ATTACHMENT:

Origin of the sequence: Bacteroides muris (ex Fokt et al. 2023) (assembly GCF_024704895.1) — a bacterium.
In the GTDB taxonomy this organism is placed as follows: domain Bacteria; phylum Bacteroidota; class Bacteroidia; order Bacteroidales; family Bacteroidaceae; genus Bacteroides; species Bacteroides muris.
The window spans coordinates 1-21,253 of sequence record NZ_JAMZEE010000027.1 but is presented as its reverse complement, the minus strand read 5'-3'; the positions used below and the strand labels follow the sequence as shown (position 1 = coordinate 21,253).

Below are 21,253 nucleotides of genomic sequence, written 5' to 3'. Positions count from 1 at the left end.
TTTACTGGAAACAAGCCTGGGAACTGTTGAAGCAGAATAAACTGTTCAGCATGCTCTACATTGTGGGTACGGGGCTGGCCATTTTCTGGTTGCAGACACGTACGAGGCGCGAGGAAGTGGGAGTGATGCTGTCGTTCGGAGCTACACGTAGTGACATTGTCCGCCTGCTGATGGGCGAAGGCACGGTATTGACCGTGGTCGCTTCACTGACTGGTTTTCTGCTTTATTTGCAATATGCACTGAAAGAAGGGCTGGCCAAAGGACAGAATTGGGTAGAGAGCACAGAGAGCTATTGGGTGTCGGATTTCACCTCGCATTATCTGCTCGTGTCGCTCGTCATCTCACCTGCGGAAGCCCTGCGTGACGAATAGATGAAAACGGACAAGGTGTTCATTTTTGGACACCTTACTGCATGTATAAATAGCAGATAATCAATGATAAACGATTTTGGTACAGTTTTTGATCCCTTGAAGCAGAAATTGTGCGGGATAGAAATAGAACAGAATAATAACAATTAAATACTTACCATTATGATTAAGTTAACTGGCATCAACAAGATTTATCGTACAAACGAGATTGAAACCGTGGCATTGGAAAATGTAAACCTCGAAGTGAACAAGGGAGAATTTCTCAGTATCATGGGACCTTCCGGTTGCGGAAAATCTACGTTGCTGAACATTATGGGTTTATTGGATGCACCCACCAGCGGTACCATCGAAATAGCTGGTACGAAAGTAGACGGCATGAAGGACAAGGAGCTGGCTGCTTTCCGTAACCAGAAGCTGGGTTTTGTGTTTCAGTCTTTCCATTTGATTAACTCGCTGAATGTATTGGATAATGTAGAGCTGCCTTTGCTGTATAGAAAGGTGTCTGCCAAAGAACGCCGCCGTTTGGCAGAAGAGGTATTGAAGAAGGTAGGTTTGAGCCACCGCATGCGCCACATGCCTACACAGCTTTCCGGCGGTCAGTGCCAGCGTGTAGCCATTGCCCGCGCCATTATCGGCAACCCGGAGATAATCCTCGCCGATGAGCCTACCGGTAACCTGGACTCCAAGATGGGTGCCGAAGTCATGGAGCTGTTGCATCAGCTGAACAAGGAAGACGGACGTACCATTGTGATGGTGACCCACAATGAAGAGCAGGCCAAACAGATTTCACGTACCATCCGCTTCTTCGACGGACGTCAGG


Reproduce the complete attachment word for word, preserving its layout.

Origin of the sequence: Bacteroides muris (ex Fokt et al. 2023) (assembly GCF_024704895.1) — a bacterium.
In the GTDB taxonomy this organism is placed as follows: domain Bacteria; phylum Bacteroidota; class Bacteroidia; order Bacteroidales; family Bacteroidaceae; genus Bacteroides; species Bacteroides muris.
The window spans coordinates 1-21,253 of sequence record NZ_JAMZEE010000027.1 but is presented as its reverse complement, the minus strand read 5'-3'; the positions used below and the strand labels follow the sequence as shown (position 1 = coordinate 21,253).

Below are 21,253 nucleotides of genomic sequence, written 5' to 3'. Positions count from 1 at the left end.
TTTACTGGAAACAAGCCTGGGAACTGTTGAAGCAGAATAAACTGTTCAGCATGCTCTACATTGTGGGTACGGGGCTGGCCATTTTCTGGTTGCAGACACGTACGAGGCGCGAGGAAGTGGGAGTGATGCTGTCGTTCGGAGCTACACGTAGTGACATTGTCCGCCTGCTGATGGGCGAAGGCACGGTATTGACCGTGGTCGCTTCACTGACTGGTTTTCTGCTTTATTTGCAATATGCACTGAAAGAAGGGCTGGCCAAAGGACAGAATTGGGTAGAGAGCACAGAGAGCTATTGGGTGTCGGATTTCACCTCGCATTATCTGCTCGTGTCGCTCGTCATCTCACCTGCGGAAGCCCTGCGTGACGAATAGATGAAAACGGACAAGGTGTTCATTTTTGGACACCTTACTGCATGTATAAATAGCAGATAATCAATGATAAACGATTTTGGTACAGTTTTTGATCCCTTGAAGCAGAAATTGTGCGGGATAGAAATAGAACAGAATAATAACAATTAAATACTTACCATTATGATTAAGTTAACTGGCATCAACAAGATTTATCGTACAAACGAGATTGAAACCGTGGCATTGGAAAATGTAAACCTCGAAGTGAACAAGGGAGAATTTCTCAGTATCATGGGACCTTCCGGTTGCGGAAAATCTACGTTGCTGAACATTATGGGTTTATTGGATGCACCCACCAGCGGTACCATCGAAATAGCTGGTACGAAAGTAGACGGCATGAAGGACAAGGAGCTGGCTGCTTTCCGTAACCAGAAGCTGGGTTTTGTGTTTCAGTCTTTCCATTTGATTAACTCGCTGAATGTATTGGATAATGTAGAGCTGCCTTTGCTGTATAGAAAGGTGTCTGCCAAAGAACGCCGCCGTTTGGCAGAAGAGGTATTGAAGAAGGTAGGTTTGAGCCACCGCATGCGCCACATGCCTACACAGCTTTCCGGCGGTCAGTGCCAGCGTGTAGCCATTGCCCGCGCCATTATCGGCAACCCGGAGATAATCCTCGCCGATGAGCCTACCGGTAACCTGGACTCCAAGATGGGTGCCGAAGTCATGGAGCTGTTGCATCAGCTGAACAAGGAAGACGGACGTACCATTGTGATGGTGACCCACAATGAAGAGCAGGCCAAACAGATTTCACGTACCATCCGCTTCTTCGACGGACGTCAGG